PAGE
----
By Arnold Segawa
I recall reading an article in 2013 with an astounding headline – “UNICEF: Africa’s Child Malnutrition Costs $25 Billion Annually”. If at all the Tropics comprise 40% of the Earth’s surface area and over 60% of the continent lies in between the Tropic of Cancer and the Tropic of Capricorn, then what could possibly be the reason for agricultural under production and ultimately malnutrition?
The $25 Billion on malnutrition and the $35 billion price tag on food imported annually can leave anyone bewildered. Focusing on the malnutrition front though, the various embodiments of malnutrition from under-nutrition, over nutrition, micronutrient deficiencies have ravaged the continent for decades and the stagnant agricultural growth as a percentage of GDP hasn’t been any help either.
But maybe we’ve been looking at this the wrong way all along; away from producing more and seeing the agricultural sector grow exponentially as was the case for the “Asian Green Revolution” in the 1960’s, I say we focus on value addition as is the Rwandan experiment which has bred Africa Improved Foods.
Rwanda has a land challenged with on average 440.8 inhabitants /km². Any demographer might argue this would stretch the landlocked country’s agricultural output but the East African nation seems to have cracked this one.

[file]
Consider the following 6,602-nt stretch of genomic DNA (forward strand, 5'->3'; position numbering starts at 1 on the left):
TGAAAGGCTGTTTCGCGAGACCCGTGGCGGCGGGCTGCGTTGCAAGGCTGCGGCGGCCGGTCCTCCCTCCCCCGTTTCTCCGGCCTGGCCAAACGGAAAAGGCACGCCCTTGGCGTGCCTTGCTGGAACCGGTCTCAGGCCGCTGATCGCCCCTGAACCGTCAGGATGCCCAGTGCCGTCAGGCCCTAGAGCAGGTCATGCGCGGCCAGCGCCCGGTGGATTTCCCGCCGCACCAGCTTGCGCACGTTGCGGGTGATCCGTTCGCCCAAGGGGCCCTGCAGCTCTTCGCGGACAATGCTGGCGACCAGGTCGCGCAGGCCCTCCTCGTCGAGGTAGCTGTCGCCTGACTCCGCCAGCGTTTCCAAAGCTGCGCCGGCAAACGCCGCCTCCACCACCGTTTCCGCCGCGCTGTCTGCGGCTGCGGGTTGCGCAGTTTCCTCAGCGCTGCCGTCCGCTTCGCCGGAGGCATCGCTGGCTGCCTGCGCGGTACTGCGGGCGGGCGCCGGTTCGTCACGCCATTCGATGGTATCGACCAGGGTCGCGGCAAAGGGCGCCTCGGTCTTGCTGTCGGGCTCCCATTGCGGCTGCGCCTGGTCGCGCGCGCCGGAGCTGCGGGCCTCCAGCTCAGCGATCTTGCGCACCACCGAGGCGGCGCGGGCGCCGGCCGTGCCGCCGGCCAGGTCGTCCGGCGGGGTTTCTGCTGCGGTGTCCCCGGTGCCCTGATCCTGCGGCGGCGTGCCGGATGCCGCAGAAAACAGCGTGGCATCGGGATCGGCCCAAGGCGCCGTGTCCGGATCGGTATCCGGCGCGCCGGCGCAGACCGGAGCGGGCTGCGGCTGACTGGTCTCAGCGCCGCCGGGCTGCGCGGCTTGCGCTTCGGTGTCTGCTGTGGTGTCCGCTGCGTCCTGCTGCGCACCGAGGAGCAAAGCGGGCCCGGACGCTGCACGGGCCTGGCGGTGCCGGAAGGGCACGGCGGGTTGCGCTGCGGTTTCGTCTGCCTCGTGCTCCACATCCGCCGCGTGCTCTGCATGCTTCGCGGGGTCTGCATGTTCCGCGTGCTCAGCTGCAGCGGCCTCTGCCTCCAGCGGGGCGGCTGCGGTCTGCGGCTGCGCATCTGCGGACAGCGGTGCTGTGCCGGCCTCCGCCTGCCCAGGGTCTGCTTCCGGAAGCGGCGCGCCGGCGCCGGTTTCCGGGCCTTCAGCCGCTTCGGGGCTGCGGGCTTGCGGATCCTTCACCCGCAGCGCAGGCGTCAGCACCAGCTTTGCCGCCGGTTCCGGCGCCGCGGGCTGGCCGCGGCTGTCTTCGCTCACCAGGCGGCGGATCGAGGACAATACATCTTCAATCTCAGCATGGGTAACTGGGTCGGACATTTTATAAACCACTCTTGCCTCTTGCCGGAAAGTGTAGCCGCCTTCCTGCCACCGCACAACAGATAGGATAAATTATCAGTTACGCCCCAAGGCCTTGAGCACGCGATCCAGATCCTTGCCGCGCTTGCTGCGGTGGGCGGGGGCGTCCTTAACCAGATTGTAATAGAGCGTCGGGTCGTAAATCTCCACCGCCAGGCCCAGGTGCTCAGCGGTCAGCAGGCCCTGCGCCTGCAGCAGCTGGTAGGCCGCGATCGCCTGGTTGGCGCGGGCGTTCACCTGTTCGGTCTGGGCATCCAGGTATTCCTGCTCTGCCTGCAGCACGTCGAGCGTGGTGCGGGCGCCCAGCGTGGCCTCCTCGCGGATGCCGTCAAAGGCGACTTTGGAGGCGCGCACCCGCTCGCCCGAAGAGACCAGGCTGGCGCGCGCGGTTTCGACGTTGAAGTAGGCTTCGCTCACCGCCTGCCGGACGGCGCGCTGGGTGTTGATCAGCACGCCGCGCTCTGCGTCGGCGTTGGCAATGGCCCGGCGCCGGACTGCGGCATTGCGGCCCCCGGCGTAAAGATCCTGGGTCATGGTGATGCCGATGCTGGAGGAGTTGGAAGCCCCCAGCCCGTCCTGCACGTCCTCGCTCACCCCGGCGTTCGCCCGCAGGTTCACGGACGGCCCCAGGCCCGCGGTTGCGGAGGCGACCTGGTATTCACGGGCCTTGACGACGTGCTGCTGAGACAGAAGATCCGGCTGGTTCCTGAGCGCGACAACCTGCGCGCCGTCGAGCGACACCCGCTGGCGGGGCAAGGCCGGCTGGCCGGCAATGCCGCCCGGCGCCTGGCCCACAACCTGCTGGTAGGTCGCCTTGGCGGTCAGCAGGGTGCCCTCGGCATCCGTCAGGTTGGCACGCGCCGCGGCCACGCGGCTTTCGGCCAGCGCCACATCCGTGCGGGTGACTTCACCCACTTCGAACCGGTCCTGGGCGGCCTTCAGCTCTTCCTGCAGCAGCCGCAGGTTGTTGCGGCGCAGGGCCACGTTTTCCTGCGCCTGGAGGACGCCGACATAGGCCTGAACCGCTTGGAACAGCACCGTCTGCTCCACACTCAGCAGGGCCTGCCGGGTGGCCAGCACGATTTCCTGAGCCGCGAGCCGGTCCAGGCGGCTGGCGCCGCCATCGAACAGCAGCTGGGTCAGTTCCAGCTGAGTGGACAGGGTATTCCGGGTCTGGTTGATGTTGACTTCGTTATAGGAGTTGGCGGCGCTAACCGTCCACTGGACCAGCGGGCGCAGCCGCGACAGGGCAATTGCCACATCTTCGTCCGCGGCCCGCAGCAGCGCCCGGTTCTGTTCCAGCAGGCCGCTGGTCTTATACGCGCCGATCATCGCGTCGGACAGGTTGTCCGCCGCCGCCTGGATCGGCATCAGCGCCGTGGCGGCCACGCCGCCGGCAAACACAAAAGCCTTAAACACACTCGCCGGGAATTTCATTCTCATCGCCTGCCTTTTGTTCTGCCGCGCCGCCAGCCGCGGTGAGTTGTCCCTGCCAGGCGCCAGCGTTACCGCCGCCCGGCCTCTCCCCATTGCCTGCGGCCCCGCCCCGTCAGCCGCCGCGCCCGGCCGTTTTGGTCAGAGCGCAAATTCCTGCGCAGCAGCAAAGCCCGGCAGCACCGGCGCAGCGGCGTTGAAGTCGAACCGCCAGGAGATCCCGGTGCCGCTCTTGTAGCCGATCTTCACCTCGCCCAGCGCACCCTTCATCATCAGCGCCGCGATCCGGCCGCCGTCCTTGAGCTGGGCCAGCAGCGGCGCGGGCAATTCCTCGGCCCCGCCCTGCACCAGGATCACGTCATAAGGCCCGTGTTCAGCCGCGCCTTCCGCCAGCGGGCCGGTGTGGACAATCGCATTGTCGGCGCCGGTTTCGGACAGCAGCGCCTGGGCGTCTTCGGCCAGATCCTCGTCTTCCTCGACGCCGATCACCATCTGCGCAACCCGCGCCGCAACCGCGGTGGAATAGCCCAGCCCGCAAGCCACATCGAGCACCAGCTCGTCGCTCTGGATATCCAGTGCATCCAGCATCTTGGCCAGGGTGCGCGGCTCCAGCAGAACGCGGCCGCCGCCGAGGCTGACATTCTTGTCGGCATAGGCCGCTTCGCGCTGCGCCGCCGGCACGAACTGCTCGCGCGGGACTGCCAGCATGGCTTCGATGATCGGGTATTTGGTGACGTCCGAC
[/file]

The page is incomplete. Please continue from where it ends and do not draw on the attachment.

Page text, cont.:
RWANDA’S 1000 DAYS CAMPAIGN
Upon realizing the $25 Billion price tag of malnutrition across the continent, Rwanda launched the ‘1000 days’ national campaign to combat malnutrition in 2013 with an aim of improving maternal and child health in the country.
Two years later, the Government of Rwanda entered a joint venture with a consortium of RoyaDSM, Dutch development bank, DFID Impact Acceleration Facility and IFC to form AIF Rwanda, a manufacturer of high-quality and nutritious complementary foods.
The investment was definitely a much-needed one as records show that 38% of children under the age of five years were being affected by chronic malnutrition by 2010, resulting in stunting. The figures were worrying by any standard as chronic malnutrition statistics in African were estimated at 34% in 2008.
Africa has about 51 million farms of which 80% are smaller than 2 hectares in size. The number of small farms is increasing in most countries. AIF Rwanda’s model is one that should be replicated across the continent as the factory provides a ready market for more than 7,500 small-scale grain and cereal farmers across the country.
For a small country occupying a mere 26,338 km², the colloquially revered “Promised Land” of self-sustenance is on the horizon. An eye-opening finding from Mario Herrero’s study on “The significance of smallholder farms” showed that Africa wide, farms smaller than 2 hectares produce about 30% of total agricultural output, while farms 4–20 hectares produce another 50%. *
I have come to see this as wearing a belt in an unconventional manner of passing it through two loops on the left and the right simultaneously. For a landlocked country, the import bill would be kept in check; smallholder farmers would have an unquenchable market for their produce; and most importantly, the economic cost of malnutrition which is over $25 Billion annually on the continent would also be kept at bay.
I’m no sharp shooter, but I’m sure that’s three birds with one stone!
*Mario Herrero is Mario Herrero is Chief Research Scientist and Office of the Chief Executive Science Leader in CSIRO’s Agriculture Flagship